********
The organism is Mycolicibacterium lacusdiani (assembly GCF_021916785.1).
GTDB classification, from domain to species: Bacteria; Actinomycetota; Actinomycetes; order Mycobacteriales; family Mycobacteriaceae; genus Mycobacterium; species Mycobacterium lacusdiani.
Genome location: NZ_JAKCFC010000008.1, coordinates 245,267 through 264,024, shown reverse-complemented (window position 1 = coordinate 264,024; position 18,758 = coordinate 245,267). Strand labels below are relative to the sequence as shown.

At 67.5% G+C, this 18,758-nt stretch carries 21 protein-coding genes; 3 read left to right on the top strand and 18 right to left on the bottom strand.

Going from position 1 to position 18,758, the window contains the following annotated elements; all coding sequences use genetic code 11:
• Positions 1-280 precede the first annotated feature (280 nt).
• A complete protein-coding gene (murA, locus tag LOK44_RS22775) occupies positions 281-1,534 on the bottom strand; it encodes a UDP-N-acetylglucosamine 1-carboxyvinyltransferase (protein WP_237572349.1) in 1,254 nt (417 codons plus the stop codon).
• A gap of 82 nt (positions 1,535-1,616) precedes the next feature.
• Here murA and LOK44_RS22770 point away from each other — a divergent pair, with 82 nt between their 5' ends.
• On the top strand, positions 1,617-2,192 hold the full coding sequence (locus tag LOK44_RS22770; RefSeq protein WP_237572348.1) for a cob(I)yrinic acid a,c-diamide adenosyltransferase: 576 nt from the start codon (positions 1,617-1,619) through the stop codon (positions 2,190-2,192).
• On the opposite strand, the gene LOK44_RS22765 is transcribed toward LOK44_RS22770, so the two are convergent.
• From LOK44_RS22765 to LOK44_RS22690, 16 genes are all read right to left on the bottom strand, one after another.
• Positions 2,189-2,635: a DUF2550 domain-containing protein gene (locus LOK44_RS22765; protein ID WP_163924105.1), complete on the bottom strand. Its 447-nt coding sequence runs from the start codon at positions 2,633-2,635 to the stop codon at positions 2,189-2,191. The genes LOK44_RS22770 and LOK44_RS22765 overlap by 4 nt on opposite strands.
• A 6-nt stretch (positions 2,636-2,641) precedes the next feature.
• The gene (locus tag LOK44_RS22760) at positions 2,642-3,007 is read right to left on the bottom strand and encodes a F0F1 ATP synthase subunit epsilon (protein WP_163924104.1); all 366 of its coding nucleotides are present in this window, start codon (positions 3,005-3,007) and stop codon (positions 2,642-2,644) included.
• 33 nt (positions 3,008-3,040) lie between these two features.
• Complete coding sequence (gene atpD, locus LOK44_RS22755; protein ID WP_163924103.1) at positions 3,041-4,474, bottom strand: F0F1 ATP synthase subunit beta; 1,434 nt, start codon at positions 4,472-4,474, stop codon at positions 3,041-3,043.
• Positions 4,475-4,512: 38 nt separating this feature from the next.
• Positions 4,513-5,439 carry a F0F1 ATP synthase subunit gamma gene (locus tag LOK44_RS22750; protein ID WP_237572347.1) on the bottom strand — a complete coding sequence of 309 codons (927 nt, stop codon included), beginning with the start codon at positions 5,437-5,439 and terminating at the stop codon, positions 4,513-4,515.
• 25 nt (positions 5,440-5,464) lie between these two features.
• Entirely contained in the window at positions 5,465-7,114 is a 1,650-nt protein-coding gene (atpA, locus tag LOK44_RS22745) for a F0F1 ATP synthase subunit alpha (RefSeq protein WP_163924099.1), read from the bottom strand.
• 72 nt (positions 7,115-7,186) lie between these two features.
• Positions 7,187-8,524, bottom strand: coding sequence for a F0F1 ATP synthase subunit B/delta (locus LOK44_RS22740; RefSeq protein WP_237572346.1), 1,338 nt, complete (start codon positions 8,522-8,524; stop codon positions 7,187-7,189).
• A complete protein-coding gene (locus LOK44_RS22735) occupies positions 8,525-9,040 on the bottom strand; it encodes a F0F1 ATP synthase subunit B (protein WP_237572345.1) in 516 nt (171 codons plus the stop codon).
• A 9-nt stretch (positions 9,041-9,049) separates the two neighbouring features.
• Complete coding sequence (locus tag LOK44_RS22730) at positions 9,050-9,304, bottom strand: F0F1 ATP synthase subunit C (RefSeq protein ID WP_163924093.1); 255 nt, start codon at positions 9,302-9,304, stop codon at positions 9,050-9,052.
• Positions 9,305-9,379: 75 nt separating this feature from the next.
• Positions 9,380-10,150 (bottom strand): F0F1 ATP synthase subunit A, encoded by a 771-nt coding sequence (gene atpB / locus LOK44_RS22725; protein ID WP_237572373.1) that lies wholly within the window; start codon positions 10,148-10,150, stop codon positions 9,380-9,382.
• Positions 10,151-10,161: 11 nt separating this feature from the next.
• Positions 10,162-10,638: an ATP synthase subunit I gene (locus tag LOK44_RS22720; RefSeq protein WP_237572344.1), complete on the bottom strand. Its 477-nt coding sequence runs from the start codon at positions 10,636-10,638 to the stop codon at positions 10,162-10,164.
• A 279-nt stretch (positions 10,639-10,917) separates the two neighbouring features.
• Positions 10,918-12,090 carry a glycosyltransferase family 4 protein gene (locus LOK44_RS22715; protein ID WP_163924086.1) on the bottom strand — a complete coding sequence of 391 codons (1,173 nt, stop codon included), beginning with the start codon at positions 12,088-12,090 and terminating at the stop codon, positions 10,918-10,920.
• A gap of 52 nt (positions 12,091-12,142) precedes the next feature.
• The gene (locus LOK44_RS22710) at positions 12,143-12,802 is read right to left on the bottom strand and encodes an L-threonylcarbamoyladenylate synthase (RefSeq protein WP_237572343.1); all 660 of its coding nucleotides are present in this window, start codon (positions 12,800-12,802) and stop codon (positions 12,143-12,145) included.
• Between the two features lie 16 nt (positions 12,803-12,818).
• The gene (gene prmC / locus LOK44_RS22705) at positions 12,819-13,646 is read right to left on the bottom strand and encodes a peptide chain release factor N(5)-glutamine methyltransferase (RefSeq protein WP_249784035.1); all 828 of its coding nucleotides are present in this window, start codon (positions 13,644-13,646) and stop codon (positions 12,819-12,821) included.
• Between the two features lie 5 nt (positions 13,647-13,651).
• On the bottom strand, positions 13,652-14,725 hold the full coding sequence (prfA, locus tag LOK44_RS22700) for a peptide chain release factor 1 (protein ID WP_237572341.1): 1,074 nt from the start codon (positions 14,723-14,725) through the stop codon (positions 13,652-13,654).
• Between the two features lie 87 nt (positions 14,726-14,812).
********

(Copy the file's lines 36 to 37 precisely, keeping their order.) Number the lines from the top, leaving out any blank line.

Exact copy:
• The gene (gene prmC / locus LOK44_RS22705) at positions 12,819-13,646 is read right to left on the bottom strand and encodes a peptide chain release factor N(5)-glutamine methyltransferase (RefSeq protein WP_249784035.1); all 828 of its coding nucleotides are present in this window, start codon (positions 13,644-13,646) and stop codon (positions 12,819-12,821) included.
• Between the two features lie 5 nt (positions 13,647-13,651).